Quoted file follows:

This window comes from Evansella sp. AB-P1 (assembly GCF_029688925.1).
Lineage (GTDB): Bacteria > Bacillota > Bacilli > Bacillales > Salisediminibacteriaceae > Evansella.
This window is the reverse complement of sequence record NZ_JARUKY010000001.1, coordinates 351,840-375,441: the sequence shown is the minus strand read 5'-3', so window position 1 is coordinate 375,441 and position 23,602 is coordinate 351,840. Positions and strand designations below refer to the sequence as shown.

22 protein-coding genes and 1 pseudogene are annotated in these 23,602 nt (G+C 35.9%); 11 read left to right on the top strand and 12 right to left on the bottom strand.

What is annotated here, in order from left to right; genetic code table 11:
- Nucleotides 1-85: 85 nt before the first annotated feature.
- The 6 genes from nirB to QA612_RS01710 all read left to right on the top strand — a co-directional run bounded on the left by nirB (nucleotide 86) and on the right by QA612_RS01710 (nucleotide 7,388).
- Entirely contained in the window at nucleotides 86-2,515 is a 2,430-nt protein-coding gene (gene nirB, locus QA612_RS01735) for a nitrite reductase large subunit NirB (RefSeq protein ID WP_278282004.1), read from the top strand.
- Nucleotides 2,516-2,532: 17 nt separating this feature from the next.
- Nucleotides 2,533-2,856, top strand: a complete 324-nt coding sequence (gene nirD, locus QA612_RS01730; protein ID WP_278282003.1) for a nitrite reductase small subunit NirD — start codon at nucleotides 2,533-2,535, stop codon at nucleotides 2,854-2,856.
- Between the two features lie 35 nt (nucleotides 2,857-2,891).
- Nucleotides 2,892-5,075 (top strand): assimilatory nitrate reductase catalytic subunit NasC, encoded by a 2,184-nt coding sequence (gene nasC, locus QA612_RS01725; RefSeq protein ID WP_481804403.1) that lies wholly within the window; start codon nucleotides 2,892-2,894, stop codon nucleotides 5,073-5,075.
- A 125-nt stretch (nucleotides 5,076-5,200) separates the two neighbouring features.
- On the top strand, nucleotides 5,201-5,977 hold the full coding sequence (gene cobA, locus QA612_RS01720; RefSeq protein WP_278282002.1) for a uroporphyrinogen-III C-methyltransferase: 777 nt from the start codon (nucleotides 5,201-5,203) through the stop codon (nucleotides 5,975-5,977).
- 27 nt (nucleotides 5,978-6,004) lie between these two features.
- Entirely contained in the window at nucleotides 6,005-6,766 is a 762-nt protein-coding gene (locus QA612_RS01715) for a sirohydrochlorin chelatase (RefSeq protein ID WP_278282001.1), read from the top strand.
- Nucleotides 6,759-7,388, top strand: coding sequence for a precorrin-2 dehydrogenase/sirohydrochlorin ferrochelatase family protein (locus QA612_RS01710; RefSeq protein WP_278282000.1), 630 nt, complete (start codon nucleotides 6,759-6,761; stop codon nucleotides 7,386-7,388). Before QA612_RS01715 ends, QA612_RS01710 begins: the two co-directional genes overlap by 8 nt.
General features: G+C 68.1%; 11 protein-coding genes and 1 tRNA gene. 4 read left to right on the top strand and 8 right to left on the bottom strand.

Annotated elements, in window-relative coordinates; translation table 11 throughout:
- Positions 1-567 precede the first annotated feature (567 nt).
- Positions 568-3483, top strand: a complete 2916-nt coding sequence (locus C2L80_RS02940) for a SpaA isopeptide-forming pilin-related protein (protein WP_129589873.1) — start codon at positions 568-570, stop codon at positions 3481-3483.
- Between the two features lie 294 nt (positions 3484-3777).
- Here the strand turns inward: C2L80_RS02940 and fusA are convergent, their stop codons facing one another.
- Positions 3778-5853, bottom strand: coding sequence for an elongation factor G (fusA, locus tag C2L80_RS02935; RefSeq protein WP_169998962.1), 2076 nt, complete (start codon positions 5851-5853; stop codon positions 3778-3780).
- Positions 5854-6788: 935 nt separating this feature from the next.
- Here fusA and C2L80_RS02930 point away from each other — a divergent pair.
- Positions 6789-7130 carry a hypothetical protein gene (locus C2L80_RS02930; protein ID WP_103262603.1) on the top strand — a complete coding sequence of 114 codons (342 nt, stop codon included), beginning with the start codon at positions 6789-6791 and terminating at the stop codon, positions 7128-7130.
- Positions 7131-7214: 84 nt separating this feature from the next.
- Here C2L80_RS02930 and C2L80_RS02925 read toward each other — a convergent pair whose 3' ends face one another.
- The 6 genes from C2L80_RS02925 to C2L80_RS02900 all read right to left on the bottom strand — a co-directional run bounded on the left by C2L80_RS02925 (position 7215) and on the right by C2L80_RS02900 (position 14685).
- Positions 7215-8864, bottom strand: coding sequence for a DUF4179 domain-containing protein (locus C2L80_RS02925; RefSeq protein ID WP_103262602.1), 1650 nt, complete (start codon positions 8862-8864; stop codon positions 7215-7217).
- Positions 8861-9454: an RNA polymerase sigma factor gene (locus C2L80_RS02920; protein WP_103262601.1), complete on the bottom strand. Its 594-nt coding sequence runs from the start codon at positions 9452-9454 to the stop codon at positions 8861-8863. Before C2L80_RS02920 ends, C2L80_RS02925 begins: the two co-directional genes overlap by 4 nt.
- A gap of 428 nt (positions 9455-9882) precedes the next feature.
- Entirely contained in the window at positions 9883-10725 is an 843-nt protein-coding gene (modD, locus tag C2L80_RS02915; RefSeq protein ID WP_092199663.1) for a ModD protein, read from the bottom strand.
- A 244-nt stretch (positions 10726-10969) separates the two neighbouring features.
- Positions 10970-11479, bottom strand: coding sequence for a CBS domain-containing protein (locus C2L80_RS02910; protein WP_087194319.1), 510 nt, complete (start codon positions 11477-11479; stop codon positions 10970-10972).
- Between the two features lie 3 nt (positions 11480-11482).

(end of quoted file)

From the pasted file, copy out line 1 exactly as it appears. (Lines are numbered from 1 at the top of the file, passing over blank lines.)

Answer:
This window comes from Evansella sp. AB-P1 (assembly GCF_029688925.1).